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When it comes to television shows, success is often a double-edged sword. Some popularity leads to more episodes, more seasons and higher budgets. Unfortunately for fans, however, too much of it can lead to movie offers for the primary actors and expectations that are damn near impossible to live up to. The combination has sunk many a program before, but with only three episodes a season to carefully plan out and pencil in when its movie star actors have some spare time, Sherlock has managed to avoid the potential pratfalls. A fourth season is already in the works and apparently, a movie isn’t out of the question either.

Speaking to Entertainment Weekly, creator Steven Moffat revealed he and the other powers that be have not ruled out taking the show to the big screen down the road. Eventually, it may be the best option they have to make new material, but for the time being, they’re going to keep on keeping on, gleefully enjoying the fact that they somehow have two gigantic stars to work with.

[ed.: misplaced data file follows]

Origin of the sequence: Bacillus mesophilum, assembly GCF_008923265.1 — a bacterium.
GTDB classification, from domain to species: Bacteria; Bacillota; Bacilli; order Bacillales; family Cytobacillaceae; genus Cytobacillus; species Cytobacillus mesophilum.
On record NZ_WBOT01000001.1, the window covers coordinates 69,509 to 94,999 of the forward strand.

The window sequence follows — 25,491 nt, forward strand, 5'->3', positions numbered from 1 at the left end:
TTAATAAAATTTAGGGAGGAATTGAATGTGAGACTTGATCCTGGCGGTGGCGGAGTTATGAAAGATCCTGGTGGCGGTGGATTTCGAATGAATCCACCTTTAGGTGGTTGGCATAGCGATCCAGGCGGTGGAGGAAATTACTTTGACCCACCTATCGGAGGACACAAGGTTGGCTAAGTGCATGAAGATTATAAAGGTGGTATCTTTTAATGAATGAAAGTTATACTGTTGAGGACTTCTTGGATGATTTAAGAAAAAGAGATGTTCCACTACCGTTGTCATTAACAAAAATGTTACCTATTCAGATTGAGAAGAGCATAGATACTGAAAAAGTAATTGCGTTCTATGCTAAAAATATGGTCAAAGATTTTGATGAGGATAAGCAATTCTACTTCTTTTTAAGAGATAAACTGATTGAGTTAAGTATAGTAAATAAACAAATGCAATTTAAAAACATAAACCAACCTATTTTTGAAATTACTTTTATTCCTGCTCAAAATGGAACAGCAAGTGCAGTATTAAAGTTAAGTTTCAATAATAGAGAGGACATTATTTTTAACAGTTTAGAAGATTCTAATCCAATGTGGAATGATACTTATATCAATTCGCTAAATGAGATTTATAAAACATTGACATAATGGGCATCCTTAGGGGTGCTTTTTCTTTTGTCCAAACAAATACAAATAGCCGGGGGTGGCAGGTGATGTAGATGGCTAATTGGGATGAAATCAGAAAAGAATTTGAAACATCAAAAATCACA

"There’s something quite special about the fact that it’s on television, starring those two. That wasn’t the case in the beginning. Mark (Gatiss, Sherlock cocreator) and I sometimes imagine what would happen if we had written it now and were saying, ‘We’d like Benedict Cumberbatch and Martin Freeman for the parts!’"

In some ways, Sherlock makes complete sense as a movie. The writers and cast are already used to putting together episodes that range between an hour and a half and two hours. Both Cumberbatch and Freeman spend an overwhelming majority of their time in that medium, and with a hardcore fanbase that obsesses over the show, people will turn out in numbers large enough to justify a small budget.

In other ways, however, a movie really doesn’t make a ton of sense. The content isn’t particular edgy and likely wouldn’t change much at all with the absence of censors. There’s already a series of Sherlock Holmes movies starring Robert Downey Jr that play very well at the box office, and the television formula works particularly well because it allows fans to views three different mysteries during the year as opposed to one every now and again.

Sherlock is, without a doubt, one of the best programs on television. It doesn’t talk down to its audience, yet it always feels accessible enough. It’s really funny, yet it never feels like it’s pandering. It typically finds the right balance between a self-contained mystery and honest and earned character development that lasts. Plus, between Molly and Mycroft, it boasts some of the oddest and most endearing side characters on television.

We’ll keep you updated, though you probably shouldn't hold your breath.

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